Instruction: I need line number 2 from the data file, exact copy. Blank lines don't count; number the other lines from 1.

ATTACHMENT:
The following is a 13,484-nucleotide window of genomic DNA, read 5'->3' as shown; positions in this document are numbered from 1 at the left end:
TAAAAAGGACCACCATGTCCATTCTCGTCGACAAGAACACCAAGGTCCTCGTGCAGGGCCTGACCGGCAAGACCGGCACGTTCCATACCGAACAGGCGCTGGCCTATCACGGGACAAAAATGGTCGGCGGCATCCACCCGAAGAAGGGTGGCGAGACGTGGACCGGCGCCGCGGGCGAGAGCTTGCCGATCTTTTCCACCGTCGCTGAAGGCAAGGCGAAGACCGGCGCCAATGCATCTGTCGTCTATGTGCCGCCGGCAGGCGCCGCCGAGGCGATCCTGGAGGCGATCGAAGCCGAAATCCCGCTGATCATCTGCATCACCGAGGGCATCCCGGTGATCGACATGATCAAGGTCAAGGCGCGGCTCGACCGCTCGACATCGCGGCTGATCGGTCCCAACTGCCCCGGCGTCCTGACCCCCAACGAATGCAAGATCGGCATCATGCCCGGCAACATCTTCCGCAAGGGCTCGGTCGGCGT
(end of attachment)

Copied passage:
TAAAAAGGACCACCATGTCCATTCTCGTCGACAAGAACACCAAGGTCCTCGTGCAGGGCCTGACCGGCAAGACCGGCACGTTCCATACCGAACAGGCGCTGGCCTATCACGGGACAAAAATGGTCGGCGGCATCCACCCGAAGAAGGGTGGCGAGACGTGGACCGGCGCCGCGGGCGAGAGCTTGCCGATCTTTTCCACCGTCGCTGAAGGCAAGGCGAAGACCGGCGCCAATGCATCTGTCGTCTATGTGCCGCCGGCAGGCGCCGCCGAGGCGATCCTGGAGGCGATCGAAGCCGAAATCCCGCTGATCATCTGCATCACCGAGGGCATCCCGGTGATCGACATGATCAAGGTCAAGGCGCGGCTCGACCGCTCGACATCGCGGCTGATCGGTCCCAACTGCCCCGGCGTCCTGACCCCCAACGAATGCAAGATCGGCATCATGCCCGGCAACATCTTCCGCAAGGGCTCGGTCGGCGT